Why It Pays To Be Negative

What can Pollyanna learn from Eeyore?


Are you an eternal optimist? Always looking at the bright side?

person holding happy face balloon in front of their face
I don't want to hear anything negative.

No matter what happens, you can turn it into something positive. It’s an inspiring skill.


Yay for you!


Before we’re blinded from the shine from your halo, let’s take a minute to appreciate the Pessimist.


negative face drawn on yellow block
What? Who wants to hear from a pessimist?

Optimists are more fun. Who wants to be a Pessimist?


The truth is, both benefit from each other. Balance might sound boring but....


Optimists entice us with illusions of ease, excitement, and extravagance, but often ignore the necessary details a Pessimist focuses on.


Do you see “Yes, but…,” as a blockage or an invitation to explore?


tractor
Slow and steady.

Energy

Optimists’ energy is colorfully radiant until they wear out. Relentless exuberance is exhausting, including for those around them.


Pessimists’ energy is quiet and carefully held. Their pace gear is low and slow, making optimists crazy.


Optimists: Even stars burn out eventually. Let your light shine but turning down the brightness occasionally lets it last longer.


Pessimists: Rev it up a bit. Movement lifts moods. Try something a little different from your usual routine. Twice. You can always change back.



Time

Optimists are blissfully confident their carefully plotted tight schedules are the height of efficiency. “I’ll be there in a second!” (When has that ever been true?)


Pessimists overestimate how long tasks take and can’t get started because the size of their estimate daunts them. “OMG, I’ll never finish!”


Optimists: Give yourself and others realistic time to arrive, plan time for transitions between activities, and unscheduled time to decompress and flow. Some of the best times happen serendipitously.


Pessimists: Check your estimates with an Optimist. Accuracy is somewhere between the two of you.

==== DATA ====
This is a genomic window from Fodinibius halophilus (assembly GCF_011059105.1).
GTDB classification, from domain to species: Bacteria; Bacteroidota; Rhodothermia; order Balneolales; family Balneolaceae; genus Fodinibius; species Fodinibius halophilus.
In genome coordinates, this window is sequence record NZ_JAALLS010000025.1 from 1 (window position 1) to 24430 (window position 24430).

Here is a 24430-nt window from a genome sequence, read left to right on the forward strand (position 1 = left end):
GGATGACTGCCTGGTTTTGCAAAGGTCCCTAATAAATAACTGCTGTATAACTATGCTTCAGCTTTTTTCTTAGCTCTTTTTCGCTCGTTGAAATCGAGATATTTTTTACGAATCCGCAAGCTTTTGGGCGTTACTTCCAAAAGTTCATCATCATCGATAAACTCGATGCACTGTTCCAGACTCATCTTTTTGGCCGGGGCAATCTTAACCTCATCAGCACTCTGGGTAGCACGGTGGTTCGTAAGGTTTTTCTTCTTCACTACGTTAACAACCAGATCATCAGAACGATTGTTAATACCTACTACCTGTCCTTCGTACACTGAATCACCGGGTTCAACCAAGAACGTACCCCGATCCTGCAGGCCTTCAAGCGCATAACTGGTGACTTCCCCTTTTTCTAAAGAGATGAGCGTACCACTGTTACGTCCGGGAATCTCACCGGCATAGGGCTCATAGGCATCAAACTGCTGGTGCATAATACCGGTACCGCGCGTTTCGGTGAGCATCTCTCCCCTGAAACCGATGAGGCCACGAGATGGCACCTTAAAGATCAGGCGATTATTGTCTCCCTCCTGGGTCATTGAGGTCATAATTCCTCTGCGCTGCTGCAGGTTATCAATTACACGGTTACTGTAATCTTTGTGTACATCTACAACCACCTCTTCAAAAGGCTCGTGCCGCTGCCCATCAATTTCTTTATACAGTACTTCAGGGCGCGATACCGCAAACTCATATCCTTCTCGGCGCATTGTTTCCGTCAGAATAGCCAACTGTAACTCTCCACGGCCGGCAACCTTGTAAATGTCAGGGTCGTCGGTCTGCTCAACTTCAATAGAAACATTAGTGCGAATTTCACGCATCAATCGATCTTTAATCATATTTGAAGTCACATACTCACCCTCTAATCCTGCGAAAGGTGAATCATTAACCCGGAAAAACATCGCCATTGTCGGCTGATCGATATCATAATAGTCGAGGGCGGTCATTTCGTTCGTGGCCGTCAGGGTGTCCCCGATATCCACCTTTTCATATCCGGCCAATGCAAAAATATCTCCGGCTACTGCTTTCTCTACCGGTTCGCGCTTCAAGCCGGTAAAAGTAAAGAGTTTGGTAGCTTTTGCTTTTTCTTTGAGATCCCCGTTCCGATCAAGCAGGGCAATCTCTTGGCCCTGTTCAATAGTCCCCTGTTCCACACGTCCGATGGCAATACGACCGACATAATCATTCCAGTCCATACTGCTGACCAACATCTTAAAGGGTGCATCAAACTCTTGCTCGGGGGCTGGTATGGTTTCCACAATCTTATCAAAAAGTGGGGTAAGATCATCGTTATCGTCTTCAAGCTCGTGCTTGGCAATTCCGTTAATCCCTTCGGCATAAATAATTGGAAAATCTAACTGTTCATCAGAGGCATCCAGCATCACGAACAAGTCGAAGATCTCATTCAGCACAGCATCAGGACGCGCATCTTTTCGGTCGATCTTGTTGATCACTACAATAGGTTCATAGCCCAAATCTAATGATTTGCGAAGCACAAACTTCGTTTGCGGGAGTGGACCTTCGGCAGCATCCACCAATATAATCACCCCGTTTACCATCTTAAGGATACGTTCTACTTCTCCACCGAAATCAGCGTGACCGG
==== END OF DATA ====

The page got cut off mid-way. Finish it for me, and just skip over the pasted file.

gilded hand holding gilded banana
Are you hoarding because you don't trust the future?


Money

Optimists can blow through cash reserves quickly on the conviction there is always more coming. The Law of Attraction says so, right?


Pessimists can become frugal to the point of miserliness for fear what they have is all they’ll ever have. Paradoxically, they’ll often overspend on many small purchases of lesser quality that quickly become useless, but keep them because 'they cost money'.


Optimists: Yes, there probably will be more coming, but consider the Pessimist’s risk-averse opinions. Marketers prey on you. Even you can run out of money. Get real about your habits. Hope for the best and plan for the worst.


Pessimists: It’s OK to spend money. Sometimes products and purchases are good investments. Money is a tool, a resource, but useless if not used. Remember King Midas.


Opposites can attract, repel, or coexist. It’s your choice.


Optimist or Pessimist? Red or blue? Yellow or black?


Blend. Between red and blue is purple; between yellow and black is green.


The best choices are somewhere between extremes.


Optimists can learn to acknowledge risks. Pessimists can learn to trust that not all risks will come to pass.


Smart people question their judgments, biases, and assumptions. Be slow to judge.



two people bumping fists in agreement
Together we are better.



 

Who challenges your thinking? How do you know if you're on a good track?


Personal coaching provides objective viewpoints that bring clarity, ideas, focus, and solid structure to swirling thoughts. It's economical and enjoyable.


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